What is a drug?

That sounds like a simple question, but can actually be difficult to answer.

As part of a market entry strategy or overview of the commercial landscape, we often have to look at the regulatory framework in a country.

For many products from pharma or biotech it’s obvious that something is a drug,  medicinal product, biological product or device. However, for those involving nanotechnology, tissue engineering, biologics,  or combinations of drugs/devices, it can be less clear.

Understanding how a product is classified from a regulatory perspective, something that may differ between countries, will impact a path to market strategy.

In the United States, under the Federal, Food Drug and Cosmetic Act (21 U.S.C. 321), the term “drug” includes:

“articles intended for use in the diagnosis, cure, mitigation, treatment, or prevention of disease in man or other animals.”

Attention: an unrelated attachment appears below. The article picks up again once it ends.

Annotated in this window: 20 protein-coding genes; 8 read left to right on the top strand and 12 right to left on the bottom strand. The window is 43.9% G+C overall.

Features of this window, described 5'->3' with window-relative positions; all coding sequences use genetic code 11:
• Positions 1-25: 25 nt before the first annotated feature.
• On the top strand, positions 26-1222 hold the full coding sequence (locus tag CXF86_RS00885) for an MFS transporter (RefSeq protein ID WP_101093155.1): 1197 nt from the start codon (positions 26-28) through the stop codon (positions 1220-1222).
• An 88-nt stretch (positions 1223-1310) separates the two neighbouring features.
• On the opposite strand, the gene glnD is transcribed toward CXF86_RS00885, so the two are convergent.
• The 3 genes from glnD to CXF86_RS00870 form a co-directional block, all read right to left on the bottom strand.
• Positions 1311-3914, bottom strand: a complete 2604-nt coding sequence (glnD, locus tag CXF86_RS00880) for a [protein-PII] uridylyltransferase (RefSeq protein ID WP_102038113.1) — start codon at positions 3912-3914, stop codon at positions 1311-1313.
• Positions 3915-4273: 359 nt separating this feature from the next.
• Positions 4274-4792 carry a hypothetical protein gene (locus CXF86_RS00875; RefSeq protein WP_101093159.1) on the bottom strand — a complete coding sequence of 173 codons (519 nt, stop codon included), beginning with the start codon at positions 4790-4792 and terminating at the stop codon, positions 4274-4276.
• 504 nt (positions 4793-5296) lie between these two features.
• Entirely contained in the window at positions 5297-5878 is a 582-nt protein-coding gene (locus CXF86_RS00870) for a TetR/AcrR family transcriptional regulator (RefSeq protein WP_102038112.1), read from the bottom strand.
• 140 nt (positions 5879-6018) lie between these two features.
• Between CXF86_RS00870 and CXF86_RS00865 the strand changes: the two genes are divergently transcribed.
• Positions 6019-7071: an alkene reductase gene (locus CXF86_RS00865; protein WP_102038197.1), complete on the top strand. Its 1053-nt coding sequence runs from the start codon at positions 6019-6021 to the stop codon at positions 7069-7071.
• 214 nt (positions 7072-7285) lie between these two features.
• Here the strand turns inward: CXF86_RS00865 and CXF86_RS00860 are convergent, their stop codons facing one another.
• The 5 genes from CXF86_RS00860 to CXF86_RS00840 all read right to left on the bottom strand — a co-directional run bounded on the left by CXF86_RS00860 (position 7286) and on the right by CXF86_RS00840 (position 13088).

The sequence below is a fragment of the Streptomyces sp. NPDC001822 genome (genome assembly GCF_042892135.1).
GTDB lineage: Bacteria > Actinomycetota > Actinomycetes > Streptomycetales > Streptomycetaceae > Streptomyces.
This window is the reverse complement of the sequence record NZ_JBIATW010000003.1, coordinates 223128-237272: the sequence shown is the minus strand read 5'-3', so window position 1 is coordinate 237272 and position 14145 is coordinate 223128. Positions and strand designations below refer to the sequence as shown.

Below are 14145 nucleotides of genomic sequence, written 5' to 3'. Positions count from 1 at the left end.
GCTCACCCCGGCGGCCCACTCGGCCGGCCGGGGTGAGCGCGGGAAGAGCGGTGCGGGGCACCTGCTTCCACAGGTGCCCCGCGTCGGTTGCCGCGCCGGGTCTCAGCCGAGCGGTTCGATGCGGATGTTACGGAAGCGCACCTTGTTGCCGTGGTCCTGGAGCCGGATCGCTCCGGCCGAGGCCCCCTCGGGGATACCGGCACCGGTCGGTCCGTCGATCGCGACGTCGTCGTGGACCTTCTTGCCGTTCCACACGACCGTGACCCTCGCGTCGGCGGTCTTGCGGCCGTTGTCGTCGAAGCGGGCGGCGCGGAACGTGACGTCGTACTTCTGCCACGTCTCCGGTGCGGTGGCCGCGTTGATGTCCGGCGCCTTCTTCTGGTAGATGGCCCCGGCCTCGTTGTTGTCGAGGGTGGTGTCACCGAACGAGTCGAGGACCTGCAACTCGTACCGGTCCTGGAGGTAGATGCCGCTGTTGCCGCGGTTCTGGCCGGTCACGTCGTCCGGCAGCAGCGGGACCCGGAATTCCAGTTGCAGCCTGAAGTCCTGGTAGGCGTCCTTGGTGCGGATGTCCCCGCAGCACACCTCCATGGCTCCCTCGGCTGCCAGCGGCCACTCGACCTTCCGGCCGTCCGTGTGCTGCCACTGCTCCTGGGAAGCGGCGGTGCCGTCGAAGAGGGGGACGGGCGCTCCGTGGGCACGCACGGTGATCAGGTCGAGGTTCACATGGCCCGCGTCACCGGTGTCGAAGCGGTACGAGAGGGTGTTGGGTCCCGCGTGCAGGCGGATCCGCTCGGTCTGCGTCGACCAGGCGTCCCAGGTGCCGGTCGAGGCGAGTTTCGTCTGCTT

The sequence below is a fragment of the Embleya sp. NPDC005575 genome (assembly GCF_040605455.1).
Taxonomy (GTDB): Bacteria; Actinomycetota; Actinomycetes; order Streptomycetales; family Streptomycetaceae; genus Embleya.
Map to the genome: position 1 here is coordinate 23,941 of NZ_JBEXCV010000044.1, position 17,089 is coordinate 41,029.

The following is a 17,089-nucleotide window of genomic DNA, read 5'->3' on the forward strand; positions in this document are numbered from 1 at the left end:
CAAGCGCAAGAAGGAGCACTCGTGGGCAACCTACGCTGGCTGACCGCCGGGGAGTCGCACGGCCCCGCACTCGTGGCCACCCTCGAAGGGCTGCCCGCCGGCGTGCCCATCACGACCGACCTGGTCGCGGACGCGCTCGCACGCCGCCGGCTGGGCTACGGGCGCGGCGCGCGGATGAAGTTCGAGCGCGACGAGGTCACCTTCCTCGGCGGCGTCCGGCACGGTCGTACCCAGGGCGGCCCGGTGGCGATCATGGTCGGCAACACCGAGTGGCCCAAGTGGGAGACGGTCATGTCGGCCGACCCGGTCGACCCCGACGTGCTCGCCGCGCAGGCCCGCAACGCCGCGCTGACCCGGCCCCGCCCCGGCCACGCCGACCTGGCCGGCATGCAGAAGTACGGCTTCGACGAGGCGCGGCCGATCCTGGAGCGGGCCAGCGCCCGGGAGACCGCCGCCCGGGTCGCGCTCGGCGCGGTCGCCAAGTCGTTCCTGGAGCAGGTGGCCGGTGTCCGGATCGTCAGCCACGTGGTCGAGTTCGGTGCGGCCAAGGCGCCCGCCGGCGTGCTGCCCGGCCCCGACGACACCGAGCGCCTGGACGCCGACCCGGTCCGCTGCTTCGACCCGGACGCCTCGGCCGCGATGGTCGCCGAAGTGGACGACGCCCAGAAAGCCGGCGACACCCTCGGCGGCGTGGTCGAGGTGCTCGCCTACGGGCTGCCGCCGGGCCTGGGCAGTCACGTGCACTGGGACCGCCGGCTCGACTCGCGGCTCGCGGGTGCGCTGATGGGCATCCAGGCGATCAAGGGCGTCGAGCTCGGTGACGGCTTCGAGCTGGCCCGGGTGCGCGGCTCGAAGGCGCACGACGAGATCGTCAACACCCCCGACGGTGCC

Dietary supplements such as vitamins are usually not considered to be drugs.

However, new research is coming out that shows vitamins may be more active than we may have previously thought.

Pieter Droppert on Biotech Strategy Blog has commented on research that showed giving vitamin E supplements to healthy men led to a 17% increased risk of prostate cancer.

In pancreatic cancer, researchers showed that Vitamin E may improve the effectiveness of gemcitabine.

In future it is possible that the regulatory classification for vitamins may change if they end up being given as active compounds for the treatment of a disease.  What is a drug remains a simple question, but one that is not always easy to answer.

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